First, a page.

A ticketing price war between Australian budget airlines Virgin Blue and newcomer JetStar has resulted in both companies' Web sites being choked by a frenzy of bargain-crazed, hopeful passengers attempting to secure 300,000 tickets priced at $29.
Both virginblue.com.au and jetstar.com.au Web sites appear to be experiencing substantial delays in loading home pages, with users reporting frequent time outs on both sites.
However, once loaded, booking problems continue. Customers attempting to select flight times, destinations and prices are greeted by more time outs or loading failures.
The user reports indicated the trouble started late yesterday with JetStar's launching of 100,000 seats onto the market at $29, Virgin Blue retaliated almost immediately with 200,000 seats at the same price.
Virgin Blue uses the low-cost, Web-based OpenSkies booking engine from Navataire, a subsidiary of Accenture. The system is widely favoured by low-cost, start-up airlines because it is far cheaper per transaction than traditional booking systems such as Gallileo and Amadeus.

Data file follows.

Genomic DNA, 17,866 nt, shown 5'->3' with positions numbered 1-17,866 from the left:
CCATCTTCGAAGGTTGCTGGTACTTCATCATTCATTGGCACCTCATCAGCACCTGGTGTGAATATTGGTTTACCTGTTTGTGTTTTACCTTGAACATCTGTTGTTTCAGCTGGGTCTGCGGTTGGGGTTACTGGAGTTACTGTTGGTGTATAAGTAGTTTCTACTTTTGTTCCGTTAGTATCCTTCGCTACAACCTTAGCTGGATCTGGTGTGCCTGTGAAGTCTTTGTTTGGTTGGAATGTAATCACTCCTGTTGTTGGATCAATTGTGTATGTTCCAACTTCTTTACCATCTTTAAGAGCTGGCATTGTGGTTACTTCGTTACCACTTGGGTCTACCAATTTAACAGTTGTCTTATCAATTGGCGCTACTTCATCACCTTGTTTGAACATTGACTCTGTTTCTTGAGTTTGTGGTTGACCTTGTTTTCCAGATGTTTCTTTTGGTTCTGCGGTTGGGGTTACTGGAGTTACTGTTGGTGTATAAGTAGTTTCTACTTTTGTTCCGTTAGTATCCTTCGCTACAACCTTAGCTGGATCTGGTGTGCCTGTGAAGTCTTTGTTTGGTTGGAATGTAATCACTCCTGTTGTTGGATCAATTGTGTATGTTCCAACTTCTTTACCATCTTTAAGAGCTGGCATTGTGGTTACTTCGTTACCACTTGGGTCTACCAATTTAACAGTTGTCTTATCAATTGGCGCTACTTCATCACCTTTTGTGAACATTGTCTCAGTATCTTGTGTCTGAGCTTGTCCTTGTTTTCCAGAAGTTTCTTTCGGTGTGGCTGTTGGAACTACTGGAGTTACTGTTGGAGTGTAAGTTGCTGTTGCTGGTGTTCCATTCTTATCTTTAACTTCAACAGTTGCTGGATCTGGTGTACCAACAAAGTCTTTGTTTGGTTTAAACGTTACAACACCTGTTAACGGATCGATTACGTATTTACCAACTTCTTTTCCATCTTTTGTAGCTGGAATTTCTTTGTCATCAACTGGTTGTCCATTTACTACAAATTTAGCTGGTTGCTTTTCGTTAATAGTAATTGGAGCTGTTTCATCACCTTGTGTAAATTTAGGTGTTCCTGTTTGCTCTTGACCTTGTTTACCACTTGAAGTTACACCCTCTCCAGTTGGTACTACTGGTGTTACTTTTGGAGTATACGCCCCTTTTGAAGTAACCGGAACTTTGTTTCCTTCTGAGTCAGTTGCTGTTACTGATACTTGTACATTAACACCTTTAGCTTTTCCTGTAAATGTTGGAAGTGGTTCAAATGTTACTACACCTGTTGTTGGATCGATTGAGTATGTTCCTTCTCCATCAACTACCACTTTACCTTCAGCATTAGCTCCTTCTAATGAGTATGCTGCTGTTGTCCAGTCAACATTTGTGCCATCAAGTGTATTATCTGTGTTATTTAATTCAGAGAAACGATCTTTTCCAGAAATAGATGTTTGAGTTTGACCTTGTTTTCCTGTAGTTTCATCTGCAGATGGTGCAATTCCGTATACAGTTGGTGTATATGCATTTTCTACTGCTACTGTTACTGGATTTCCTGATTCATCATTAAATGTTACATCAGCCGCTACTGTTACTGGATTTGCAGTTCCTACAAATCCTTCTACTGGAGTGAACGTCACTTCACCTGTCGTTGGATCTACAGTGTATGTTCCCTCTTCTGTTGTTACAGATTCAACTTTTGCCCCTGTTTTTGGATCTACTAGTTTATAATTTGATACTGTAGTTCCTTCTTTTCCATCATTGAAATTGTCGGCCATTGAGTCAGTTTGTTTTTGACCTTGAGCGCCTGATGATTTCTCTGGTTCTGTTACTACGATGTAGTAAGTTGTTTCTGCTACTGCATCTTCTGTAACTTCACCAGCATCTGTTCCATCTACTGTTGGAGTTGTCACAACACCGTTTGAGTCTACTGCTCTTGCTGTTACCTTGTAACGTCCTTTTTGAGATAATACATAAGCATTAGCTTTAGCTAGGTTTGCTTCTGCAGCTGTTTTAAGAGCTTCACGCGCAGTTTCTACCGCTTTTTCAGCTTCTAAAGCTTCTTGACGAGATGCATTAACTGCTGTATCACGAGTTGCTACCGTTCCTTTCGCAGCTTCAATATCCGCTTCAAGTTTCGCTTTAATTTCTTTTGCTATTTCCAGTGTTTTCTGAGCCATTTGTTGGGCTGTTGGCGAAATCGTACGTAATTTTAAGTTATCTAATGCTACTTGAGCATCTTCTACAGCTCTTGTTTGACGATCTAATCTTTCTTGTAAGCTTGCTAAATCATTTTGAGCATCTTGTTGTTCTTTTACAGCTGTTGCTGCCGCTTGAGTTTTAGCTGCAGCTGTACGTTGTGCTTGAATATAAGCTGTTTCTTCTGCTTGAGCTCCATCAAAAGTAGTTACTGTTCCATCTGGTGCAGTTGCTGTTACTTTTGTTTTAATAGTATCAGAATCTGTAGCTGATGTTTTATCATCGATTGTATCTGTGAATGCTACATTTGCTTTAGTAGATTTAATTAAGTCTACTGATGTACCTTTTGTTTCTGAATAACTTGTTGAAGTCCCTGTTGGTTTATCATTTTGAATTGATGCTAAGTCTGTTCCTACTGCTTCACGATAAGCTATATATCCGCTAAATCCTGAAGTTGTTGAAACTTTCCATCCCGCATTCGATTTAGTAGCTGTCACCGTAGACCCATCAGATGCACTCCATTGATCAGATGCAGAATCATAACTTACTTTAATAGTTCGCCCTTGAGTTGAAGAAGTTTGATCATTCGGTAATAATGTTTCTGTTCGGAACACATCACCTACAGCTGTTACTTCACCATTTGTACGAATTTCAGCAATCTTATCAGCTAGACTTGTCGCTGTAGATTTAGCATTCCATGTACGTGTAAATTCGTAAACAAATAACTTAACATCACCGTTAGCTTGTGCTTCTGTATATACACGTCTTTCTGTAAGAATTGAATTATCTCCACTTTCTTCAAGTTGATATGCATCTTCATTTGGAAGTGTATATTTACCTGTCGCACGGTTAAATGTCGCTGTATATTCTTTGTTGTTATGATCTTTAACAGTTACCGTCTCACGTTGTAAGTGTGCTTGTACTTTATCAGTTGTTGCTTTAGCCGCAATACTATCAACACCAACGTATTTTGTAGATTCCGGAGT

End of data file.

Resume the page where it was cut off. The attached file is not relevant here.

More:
The system is generally remotely hosted so as to allow bandwidth to be dynamically allocated in line with spikes in traffic volume created by special offer or campaigns.
Calls to both JetStar and VirginBlue head offices were put on hold for periods in excess of 30 minutes.
A call centre operator at VirginBlue acknowledged the site congestion saying that customer response was "just phenomenal".